Political Economies Come Home: On the Political Economies of Housing

Publikation: Forskning - peer reviewTidsskriftartikel

Abstrakt

The concept of moral economies of housing centres and links the Introduction and contributions to the Special issue. A number of themes emerge. First, a variety of moral communities exist, sometimes rivalrous, sometimes internally riven, sometimes with expectations of reciprocal obligations. We therefore move away from the idea of a dyadic relationship between a singular authority and a singular recipient, be that individual citizens, households or indeed a singular moral community. Instead we uncover overlapping relations, both vertical and horizontal, as different groups make claims and invoke obligations at multiple levels. Second, several actors appear, or are invoked as authorities to be appealed or performed to for satisfaction of rights, from state bodies and individuals to banks, third sector and collective organisations and social movements. Third there is often lack of clarity over how to assert rights or engage with authorities. Two final characteristics are the loss of a perceived moral right to a secure home and a sense of betrayal. In some places, housing conflicts lead to protests and resistance as people perform this sense that political and economic elites have violated or reneged on moral obligations of intervention and / or protection. And yet, these protests are often ephemeral, ‘moments rather than movements’ (Calhoun, 2012), swiftly fracturing into the multiple moral communities and individuals who briefly conjoined. These protests may be seen as a key artefact of late capitalism linking social atomisation with a lingering sense of customary obligations.
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Detaljer

The concept of moral economies of housing centres and links the Introduction and contributions to the Special issue. A number of themes emerge. First, a variety of moral communities exist, sometimes rivalrous, sometimes internally riven, sometimes with expectations of reciprocal obligations. We therefore move away from the idea of a dyadic relationship between a singular authority and a singular recipient, be that individual citizens, households or indeed a singular moral community. Instead we uncover overlapping relations, both vertical and horizontal, as different groups make claims and invoke obligations at multiple levels. Second, several actors appear, or are invoked as authorities to be appealed or performed to for satisfaction of rights, from state bodies and individuals to banks, third sector and collective organisations and social movements. Third there is often lack of clarity over how to assert rights or engage with authorities. Two final characteristics are the loss of a perceived moral right to a secure home and a sense of betrayal. In some places, housing conflicts lead to protests and resistance as people perform this sense that political and economic elites have violated or reneged on moral obligations of intervention and / or protection. And yet, these protests are often ephemeral, ‘moments rather than movements’ (Calhoun, 2012), swiftly fracturing into the multiple moral communities and individuals who briefly conjoined. These protests may be seen as a key artefact of late capitalism linking social atomisation with a lingering sense of customary obligations.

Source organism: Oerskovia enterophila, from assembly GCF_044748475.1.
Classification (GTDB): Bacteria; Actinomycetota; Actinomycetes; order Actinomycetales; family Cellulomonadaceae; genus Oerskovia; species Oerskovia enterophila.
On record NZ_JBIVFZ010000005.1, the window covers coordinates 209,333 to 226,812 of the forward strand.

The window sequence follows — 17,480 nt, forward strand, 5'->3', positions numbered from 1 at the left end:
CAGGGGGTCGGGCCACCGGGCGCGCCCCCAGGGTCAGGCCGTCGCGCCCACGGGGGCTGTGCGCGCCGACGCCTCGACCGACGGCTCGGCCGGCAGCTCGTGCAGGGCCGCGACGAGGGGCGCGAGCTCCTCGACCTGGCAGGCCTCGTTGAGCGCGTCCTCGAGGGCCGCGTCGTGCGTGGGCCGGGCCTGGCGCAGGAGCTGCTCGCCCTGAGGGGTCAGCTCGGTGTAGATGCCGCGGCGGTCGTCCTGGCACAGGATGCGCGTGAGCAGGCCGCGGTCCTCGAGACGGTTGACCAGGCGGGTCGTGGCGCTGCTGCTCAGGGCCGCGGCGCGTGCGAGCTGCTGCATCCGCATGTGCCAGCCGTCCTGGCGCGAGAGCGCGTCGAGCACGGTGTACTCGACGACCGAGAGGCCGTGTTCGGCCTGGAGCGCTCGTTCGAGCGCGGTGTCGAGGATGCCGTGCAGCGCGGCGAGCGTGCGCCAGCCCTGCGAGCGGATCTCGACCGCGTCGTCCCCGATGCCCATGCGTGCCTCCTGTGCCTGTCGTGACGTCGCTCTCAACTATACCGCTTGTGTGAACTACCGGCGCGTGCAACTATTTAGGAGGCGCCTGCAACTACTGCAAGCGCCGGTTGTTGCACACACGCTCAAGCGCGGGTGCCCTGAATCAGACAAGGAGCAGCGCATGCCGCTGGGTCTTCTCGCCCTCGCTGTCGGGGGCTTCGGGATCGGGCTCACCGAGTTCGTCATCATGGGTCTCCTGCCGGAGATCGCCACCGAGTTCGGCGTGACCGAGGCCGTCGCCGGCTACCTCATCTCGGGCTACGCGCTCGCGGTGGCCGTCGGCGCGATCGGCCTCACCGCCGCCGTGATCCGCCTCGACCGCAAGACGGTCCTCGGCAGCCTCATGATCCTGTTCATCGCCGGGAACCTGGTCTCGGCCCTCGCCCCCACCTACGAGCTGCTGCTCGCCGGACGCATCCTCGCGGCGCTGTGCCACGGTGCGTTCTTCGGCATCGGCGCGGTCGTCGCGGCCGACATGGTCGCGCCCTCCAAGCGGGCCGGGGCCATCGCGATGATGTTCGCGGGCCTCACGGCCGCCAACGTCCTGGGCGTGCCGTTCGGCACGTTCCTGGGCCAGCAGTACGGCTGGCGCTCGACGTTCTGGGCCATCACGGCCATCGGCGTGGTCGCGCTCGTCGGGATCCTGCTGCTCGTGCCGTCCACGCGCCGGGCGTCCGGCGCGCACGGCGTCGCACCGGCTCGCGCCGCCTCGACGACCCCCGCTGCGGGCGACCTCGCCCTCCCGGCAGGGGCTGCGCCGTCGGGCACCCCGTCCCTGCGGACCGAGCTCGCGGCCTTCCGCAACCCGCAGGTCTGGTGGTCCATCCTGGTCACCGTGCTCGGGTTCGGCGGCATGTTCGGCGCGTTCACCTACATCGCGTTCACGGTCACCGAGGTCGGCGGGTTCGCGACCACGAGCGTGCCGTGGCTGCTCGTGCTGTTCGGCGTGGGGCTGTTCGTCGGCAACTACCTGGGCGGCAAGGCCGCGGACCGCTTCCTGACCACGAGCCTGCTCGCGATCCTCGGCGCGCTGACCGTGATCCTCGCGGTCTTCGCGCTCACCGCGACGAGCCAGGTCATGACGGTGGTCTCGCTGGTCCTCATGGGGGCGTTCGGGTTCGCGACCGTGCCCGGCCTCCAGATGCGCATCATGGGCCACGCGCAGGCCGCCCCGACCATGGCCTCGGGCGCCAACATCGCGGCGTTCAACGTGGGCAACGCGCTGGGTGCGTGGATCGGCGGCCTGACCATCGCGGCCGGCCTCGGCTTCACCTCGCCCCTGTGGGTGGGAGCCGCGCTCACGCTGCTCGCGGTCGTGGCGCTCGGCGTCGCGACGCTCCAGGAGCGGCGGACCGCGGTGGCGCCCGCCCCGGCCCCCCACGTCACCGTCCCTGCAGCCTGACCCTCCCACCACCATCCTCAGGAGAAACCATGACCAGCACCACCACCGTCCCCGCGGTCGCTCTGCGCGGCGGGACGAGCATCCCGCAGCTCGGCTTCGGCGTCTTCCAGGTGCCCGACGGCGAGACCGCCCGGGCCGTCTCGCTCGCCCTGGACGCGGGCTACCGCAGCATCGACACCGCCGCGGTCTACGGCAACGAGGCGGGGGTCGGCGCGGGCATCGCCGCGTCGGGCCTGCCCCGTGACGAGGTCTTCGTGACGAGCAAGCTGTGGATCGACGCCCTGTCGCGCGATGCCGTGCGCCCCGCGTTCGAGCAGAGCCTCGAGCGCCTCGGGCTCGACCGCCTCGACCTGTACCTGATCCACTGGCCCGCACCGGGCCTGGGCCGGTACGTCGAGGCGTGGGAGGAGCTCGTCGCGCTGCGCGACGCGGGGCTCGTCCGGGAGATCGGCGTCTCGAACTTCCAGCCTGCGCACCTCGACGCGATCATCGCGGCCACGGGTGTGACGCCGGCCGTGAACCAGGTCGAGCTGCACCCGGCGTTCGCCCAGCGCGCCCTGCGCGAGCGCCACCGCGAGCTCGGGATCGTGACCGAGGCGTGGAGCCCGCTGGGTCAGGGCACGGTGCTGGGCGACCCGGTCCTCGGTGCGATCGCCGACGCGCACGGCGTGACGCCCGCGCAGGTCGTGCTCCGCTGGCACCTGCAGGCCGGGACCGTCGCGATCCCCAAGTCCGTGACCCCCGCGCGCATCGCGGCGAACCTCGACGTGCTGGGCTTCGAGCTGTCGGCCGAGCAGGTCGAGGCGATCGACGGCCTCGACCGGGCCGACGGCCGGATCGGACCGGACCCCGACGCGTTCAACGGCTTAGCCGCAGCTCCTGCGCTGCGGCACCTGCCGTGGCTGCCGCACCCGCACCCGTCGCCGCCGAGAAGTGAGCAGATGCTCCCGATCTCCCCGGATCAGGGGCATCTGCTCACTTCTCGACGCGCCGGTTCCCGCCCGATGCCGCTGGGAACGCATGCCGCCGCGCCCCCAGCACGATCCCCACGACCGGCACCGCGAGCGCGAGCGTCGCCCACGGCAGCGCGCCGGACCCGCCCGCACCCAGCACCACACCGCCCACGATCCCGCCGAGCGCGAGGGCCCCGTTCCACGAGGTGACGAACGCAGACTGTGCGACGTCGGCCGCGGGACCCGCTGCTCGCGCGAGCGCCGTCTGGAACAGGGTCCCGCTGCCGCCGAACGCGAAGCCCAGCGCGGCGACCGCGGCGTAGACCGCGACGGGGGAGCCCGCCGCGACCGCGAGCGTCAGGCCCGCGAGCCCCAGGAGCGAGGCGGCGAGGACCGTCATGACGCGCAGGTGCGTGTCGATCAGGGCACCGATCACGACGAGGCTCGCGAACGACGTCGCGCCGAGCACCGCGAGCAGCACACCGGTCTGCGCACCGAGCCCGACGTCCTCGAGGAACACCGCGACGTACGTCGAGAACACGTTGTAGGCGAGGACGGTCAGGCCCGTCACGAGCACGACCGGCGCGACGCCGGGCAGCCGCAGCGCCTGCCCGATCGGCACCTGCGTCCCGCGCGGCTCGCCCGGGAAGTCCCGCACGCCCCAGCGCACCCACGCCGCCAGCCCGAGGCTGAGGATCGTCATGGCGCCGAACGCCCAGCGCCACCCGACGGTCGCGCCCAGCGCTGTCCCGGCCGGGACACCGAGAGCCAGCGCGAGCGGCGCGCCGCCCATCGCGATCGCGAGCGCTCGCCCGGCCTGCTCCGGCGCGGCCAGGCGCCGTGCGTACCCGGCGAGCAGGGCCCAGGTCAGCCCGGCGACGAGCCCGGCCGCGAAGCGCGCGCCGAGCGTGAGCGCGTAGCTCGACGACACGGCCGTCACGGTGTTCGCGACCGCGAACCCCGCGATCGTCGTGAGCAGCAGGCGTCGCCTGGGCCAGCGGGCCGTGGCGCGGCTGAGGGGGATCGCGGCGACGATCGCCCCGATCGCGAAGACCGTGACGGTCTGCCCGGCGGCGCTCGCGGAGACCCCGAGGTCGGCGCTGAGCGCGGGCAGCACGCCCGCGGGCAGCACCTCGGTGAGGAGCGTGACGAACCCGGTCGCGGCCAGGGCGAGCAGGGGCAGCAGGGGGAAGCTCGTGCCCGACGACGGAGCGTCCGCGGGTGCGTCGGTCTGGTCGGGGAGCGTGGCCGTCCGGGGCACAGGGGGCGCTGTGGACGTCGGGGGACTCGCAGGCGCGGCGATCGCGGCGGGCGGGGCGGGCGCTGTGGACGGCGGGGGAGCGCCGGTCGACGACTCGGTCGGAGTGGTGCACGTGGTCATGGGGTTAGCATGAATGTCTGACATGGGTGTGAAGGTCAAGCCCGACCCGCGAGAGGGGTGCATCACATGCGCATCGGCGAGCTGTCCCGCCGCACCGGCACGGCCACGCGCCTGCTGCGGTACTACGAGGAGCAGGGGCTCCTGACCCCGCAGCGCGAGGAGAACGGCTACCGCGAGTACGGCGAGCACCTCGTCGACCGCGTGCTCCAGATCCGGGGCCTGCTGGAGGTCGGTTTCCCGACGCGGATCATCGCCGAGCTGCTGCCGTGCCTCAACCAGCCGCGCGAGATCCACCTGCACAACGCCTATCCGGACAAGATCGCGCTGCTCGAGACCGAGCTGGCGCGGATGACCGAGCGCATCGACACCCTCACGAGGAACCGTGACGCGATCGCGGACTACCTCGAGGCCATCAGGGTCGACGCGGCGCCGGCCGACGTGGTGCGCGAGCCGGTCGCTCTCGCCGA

OriginalsprogEngelsk
TidsskriftCritique of Anthropology
ISSN0308-275X
StatusAccepteret/In press - 2020
ID: 259742797